• MAZS

            We faced a mega-version of Swanigan–Hammons–Haas when we played kentucky in the Elite 8. We didn’t try to go big then–instead, we did exactly what Dylan suggests–created mismatches on the other end. We were one deep 3 from that working. And Purdue won’t be anything close to Kentucky 2014.

          • John miller

            That was two years ago. If horford and Morgan not being able to shoot, I bet beilein would have given that a shit. Doyle already being an average rebounder, playing another poor rebounder along side him would be very dangerous. It will be interesting, but can definitely see donnal/ Doyle dup being able to work. Whether beilein does or not is a different story. Plus, what did randle do to our small at the 4 spot? 16 and 11. Maybe swanigan won’t be a force down low this year. If he is, playing physical with younger guys seems to be a better option from what I’ve seen. Michigan rebounding is well below average, playing small against a big rebounding team is saying if we make 3’s we win and if not we won’t. Too easy for it to go the wrong way.

          • John miller

            Mega version? Randle and Johnson are not bigger than hammonds and swanigan. At that point most likely aren’t more talented than them either. Morgan, at that stage in his career, was worlds better than Doyle is right now. This Michigan team doesn’t have a stauskas or gr3 for that matter. Rebounding is a weak point and going smaller on a good rebounding team sacrifices too much and makes it too easy for it to go the wrong direction. Whether or not it ever gets a shot a working we will only see in time. Donnal being able to stretch the floor on offense, the added size would be nice on defense. Dj could be a big surprise this year and be s good defensive player against physical guys, but until we see it we can’t count on it. This team has many options, but I would not rule out Doyle/donnal getting a shot here or there to see if it works.

          • I just don’t think Donnal at the four stretches the offense…Donnal as a five could be something of a stretch five, but there’s nothing he can really do on the perimeter with the ball.

          • John miller

            Donnal doesn’t have to drive and create. Set screens and hitting open shots is all that would be required. At the scrimmage, he looked much more confident and engaged from what I remember last year. Dj did look really good and maybe his length would be enough to defend swanigan. Then you look at rebounding and I feel Michigan would be at such a huge disadvantage on both ends of the court. It’ll be interesting, dj and mo and time to improve before those games come around.

          • Mark Worthley

            I’m thinking about Mike Scott for the Atlanta Hawks. They don’t use him to drive to the basket, but his defender is always drifting towards the basket or helping on a driving guard, and then he’s wide open for three point attempts. He hit at 34% last year, but just always seemed to be wide open.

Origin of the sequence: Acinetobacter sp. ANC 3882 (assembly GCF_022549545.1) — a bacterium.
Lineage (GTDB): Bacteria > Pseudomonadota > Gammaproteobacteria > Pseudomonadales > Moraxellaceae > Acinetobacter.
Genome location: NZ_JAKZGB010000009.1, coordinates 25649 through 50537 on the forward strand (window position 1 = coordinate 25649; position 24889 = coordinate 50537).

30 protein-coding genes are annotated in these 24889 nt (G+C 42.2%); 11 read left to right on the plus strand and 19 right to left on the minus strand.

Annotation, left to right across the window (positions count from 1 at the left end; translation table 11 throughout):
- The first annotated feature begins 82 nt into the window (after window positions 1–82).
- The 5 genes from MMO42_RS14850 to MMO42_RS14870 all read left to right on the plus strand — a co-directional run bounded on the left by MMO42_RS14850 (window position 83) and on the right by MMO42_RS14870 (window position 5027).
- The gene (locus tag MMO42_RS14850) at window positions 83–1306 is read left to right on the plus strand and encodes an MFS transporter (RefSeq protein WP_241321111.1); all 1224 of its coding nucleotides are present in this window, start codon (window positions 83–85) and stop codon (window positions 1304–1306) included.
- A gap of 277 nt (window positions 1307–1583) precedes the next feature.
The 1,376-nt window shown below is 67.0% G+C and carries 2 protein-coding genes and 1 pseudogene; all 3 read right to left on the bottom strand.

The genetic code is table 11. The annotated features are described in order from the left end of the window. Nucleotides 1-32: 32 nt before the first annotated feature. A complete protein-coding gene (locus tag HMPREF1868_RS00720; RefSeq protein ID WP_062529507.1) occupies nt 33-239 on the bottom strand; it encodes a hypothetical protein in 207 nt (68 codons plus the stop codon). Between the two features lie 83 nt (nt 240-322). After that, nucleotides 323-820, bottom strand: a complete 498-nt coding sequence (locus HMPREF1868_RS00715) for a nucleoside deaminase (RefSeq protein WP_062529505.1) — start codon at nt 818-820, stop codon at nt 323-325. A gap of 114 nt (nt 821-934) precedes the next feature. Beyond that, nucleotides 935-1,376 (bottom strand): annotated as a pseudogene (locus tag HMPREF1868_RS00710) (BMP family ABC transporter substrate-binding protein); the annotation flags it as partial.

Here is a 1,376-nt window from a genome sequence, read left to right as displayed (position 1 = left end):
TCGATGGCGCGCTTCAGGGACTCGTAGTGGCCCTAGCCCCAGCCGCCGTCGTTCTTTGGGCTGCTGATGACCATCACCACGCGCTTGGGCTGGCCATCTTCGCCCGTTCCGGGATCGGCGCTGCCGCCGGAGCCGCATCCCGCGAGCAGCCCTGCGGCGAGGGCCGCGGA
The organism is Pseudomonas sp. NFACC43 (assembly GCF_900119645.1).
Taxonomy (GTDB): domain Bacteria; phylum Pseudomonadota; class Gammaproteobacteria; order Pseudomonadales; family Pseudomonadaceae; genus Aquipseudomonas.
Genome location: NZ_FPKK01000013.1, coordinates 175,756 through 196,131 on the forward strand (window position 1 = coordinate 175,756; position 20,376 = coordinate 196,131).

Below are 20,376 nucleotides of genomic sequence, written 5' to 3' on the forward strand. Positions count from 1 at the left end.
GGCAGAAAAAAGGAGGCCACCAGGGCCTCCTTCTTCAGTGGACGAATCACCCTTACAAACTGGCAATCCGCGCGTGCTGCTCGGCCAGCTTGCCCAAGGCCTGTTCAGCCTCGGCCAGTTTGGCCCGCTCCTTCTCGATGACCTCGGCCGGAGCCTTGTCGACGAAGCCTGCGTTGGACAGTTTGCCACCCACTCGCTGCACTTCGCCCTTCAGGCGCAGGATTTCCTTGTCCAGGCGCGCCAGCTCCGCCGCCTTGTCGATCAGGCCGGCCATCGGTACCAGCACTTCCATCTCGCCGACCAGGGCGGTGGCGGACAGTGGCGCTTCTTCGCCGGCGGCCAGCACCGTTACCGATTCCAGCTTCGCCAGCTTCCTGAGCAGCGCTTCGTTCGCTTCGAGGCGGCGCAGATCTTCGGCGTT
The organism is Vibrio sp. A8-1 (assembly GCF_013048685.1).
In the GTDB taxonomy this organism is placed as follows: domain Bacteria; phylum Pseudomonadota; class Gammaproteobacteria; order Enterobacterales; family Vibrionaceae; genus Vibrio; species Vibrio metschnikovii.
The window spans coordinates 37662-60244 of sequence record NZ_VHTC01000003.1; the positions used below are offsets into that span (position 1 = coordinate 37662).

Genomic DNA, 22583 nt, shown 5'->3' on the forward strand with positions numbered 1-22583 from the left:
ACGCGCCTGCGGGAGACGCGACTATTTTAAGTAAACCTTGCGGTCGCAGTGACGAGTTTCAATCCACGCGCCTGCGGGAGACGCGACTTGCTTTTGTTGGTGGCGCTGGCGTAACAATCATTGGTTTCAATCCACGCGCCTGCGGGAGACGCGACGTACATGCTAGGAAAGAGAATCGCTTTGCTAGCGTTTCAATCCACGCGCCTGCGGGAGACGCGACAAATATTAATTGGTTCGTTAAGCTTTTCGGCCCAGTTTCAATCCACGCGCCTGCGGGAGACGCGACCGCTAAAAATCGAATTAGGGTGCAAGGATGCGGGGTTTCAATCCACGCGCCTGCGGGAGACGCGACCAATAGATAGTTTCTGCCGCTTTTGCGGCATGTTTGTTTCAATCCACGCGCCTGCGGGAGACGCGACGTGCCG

• section13row15

            Yeah agreed. Did you notice how Donnal fell backwards on all of his jump shots last year and most of them hit off the front of the rim? Hopefully he learns to jump straight up or forward this year so they go in.

          • MAZS

            So a totally unproven Swanigan and a major league under-achiever in Hammons are more dominating big men than Kentucky’s 2014 pool of big men, who were NC runners-up? Wow, your expectations for Purdue are exceedingly high. Again, everything in Beilein’s resume says he will be happy playing small ball. It is possible that Wilson may see some time at the 4–far too early to tell–but I don’t expect Donnal and Doyle to be on the court together after the first few games. Too many skilled players to not play small ball. We’ll see.

          • John miller

            Maybe Wilson can shoot with confidence right from the start. As Michigan fans, we have to pray Irvin will be back to the way he finished last year for this team to be really good.

          • section13row15

            Yeah, Iowa did that last year with Adam Woodbury and Aaron White and ran us out of the gym.

          • John miller

            Let’s just hope dj is ready to play right away. I’m a bit worried about Irvin returning to form and if he doesn’t, I see MAAR having to play because he is the only player that can drive well and finish effectively. Walton will be ok but only having two guys that can do it at all will be very tough. If MAAR isn’t out there I see Levert doing a whole lot of overdribnling like he did last year because as much as I love Dawkins, I don’t see him attacking the rim off the dribble just yet.

  • JJ3ball

    Even if Donnal starts Friday, I won’t believe Donnal is a better 5 than Ricky Doyle. Other than having more range on his shot, I can’t think of anything that Donnal can do as well as Doyle.

  • Wayman Britt

    I am really looking forward to see how much Donnal has improved. I am finding it hard to beleive he is better than Ricky, but we will get to see for ourselves over the next 2 months.